Walks: Flamborough’s impressive headland

Flamborough. Picture: Ian Day
Flamborough. Picture: Ian Day

Flamborough village is only about three miles north east of Bridlington and has always seemed to me like a second home. With its remains of a castle, a medieval fortified manor house and quaint pubs, it alone has much to offer. However, take the B1255 North Marine Road out of the village to seek Flamborough’s coastline and impressive headland.

Those seeking peace and quiet, can take a cliff-top stroll of breath-taking beauty. The towering white chalk cliffs, up to 400ft in height are home to thousands of seabirds. The caves and eerie coves remind one of Flamborough’s smuggling days when contraband was unloaded at night.

Fishing boats are located at North Landing, from where this walk starts, and on the headland you’ll discover two lighthouses and golfing. Botanists and ornithologists will be enthralled by the wildlife. Park in the spacious car park at North Landing. It may well appear busy at weekends, but walkers soon escape any crowds near the cafe or bar.

Leaving the car park head towards the cliff, with refreshments to your right and seating off left, overlooking the sea. Having checked the times of high tide, plan your day accordingly and ensure a good low tide for exploring the Smuggler’s Cave at North Landing. This also provides an opportunity for delving into rock pools for hidden treasures of starfish and crabs etc but please leave them there.

Take a cruise or go fishing as fancy takes, but do return to the cliff top for a superb stroll with spectacular views.

With holiday chalets to your right, descend a narrow path beside a steep gully to a seat. The path swings towards 15 steps which ascend to the cliff top. Admire chalk white cliffs and caves, with a variety of gulls, kittiwakes and jackdaws to identify. Listen to skylarks soaring high above.

Reaching an information board keep straight forward, noting wild flowers along the way. My favourite is Thrift, with rosy pink flowers and rosettes of narrow fleshy leaves.

Beyond a second information board your footpath is hemmed between fencing, leading to a third farming and wildlife board, and Flamborough Headland storyboard. Please read, before continuing between gateposts towards the lighthouse.

Keep to the cliff path, and look down to the foot of cliffs or ledges to view shags. They fly low over the sea. In summer they are a dark glossy green, and sport a crest on the head. Arable fields and golf course feature, before your path winds downhill. A sign points right to Cliff End Cafe, but our stop was just ahead. Ascend 27 steps to a picnic table and seating midst bluebells and red campion in season. Just the spot for a flask of coffee!

Another ascent of about 18 steps to the cliff top, with plenty of seating here. Don’t miss the trig point indicating distances to Lands End and John O’Groats 362 miles, and Amsterdam 236 miles etc. There’s a family restaurant and cafe, Headlands gift shop and toilets.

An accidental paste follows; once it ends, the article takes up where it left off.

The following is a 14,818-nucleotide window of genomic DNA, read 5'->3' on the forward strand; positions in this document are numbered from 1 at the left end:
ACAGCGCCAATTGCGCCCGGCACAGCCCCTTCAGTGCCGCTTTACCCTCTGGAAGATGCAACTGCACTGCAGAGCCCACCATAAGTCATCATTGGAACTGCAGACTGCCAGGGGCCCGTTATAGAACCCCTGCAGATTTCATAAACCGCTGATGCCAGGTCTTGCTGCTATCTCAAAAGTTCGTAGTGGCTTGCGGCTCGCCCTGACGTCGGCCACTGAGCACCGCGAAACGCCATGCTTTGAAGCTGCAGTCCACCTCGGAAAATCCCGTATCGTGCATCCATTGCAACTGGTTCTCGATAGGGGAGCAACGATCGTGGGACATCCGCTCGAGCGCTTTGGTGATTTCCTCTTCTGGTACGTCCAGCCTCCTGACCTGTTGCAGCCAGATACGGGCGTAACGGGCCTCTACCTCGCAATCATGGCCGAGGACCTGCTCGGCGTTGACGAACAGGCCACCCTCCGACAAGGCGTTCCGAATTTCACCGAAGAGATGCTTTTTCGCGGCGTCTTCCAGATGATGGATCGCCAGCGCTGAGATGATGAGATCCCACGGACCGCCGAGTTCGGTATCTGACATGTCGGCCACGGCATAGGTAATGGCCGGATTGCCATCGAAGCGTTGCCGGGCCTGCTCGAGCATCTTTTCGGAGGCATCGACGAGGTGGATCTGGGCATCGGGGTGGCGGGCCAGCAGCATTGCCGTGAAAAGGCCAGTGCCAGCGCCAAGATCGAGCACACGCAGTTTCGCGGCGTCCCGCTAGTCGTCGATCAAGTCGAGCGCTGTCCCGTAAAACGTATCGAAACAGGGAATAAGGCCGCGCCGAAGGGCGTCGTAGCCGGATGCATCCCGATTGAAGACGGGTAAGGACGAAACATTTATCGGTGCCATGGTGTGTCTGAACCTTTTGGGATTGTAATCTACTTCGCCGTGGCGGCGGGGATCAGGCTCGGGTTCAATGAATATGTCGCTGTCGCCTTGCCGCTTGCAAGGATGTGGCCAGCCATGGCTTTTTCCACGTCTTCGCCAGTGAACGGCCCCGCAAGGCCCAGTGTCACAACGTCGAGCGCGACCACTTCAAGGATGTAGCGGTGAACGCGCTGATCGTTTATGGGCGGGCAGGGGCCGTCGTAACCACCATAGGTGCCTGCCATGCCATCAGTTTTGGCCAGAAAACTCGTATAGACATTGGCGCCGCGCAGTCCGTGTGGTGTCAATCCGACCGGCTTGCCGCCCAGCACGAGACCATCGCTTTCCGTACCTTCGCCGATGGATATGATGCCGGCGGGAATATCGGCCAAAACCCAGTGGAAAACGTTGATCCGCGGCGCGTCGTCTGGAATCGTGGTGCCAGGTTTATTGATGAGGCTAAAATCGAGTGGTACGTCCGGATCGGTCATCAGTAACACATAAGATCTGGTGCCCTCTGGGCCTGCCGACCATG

The lighthouse before you was built in 1806. Visitors are welcome to mount the winding steps to view the Victorian, rotating lens. Tours include the lamp room for fabulous views during summer.

Adjacent to the lighthouse is private property, ‘Trinity House’. Take the next broad walkway towards the fog signal station. Keeping it to your left, cut across the turf on the middle ‘path’ leading to a remote bay which is accessible by path and steps if desired.

Keep to the coastal path beside a stubble field, and from a post go down to meet wooden rails leading by arable fields and rape etc. Shortly, a map indicates the site of Old Fall and New Fall some way ahead. [You can see Old Fall Plantation from this point].

Reaching a 3-finger post, halt. Here, leave the coastal path and turn right to head for Lighthouse Road three quarters of a mile. This long, straight foot path is in line with hedging throughout its length. Hawthorn and apple blossom are a joy in season.

At the far end, access Lighthouse Road by steps, and take care if dogs or children accompany you.

[There’s a lay-by to the left if anyone wishes to pick you up here to shorten the walk.] Otherwise, turn right to discover the original lighthouse.

This is built a little further inland to the one previously seen. It’s situated on one of the greens at Flamborough Head Golf Club. Built in 1669, it is one of the oldest in the country and is known as the chalk tower.

Passing the ‘tower’ on your left, your route returns to North Landing along your outward-going cliff path. Lovely to view it again in reverse.

With your six mile route accomplished, why not complete your day out with a delicious, freshly-caught crab for tea?

Distance: 6 miles as arrowed. Allow three hours.

Refreshment: North Landing and Flamborough Head near the lighthouse.

Note: Take an extra layer of clothing, binoculars and identification books for birds and wild flowers.

Map recommended: Ordnance Survey Explorer 301 Scarborough, Bridlington and Flamborough Head.

Scale: 2.5 inches to 1 mile.